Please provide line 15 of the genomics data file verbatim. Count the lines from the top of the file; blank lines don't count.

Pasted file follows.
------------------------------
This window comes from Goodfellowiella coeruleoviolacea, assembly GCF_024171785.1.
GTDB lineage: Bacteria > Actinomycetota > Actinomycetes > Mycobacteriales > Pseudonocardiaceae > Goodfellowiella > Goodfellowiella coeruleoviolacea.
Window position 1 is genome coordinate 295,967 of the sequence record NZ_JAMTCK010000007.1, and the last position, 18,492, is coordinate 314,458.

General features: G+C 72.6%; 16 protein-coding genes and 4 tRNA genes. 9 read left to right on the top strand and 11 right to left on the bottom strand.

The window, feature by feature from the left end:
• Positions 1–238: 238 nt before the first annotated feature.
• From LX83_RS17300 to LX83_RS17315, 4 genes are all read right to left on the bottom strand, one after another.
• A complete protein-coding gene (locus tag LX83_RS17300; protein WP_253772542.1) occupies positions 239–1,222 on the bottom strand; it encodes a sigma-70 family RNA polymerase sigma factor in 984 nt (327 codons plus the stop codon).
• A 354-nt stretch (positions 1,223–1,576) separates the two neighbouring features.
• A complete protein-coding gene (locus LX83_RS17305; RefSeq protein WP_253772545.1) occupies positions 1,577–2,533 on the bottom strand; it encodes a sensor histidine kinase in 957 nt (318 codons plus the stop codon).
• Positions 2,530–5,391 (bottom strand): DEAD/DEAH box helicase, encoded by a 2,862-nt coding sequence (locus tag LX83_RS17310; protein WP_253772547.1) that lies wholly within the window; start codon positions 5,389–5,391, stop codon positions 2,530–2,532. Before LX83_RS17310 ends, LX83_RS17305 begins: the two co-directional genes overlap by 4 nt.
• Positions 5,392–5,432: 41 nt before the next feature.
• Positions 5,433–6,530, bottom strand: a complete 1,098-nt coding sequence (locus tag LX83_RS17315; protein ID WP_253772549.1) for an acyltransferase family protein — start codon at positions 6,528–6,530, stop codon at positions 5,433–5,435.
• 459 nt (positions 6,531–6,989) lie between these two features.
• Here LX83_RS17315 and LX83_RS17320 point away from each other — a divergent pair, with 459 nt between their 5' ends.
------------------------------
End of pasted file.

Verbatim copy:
• Here LX83_RS17315 and LX83_RS17320 point away from each other — a divergent pair, with 459 nt between their 5' ends.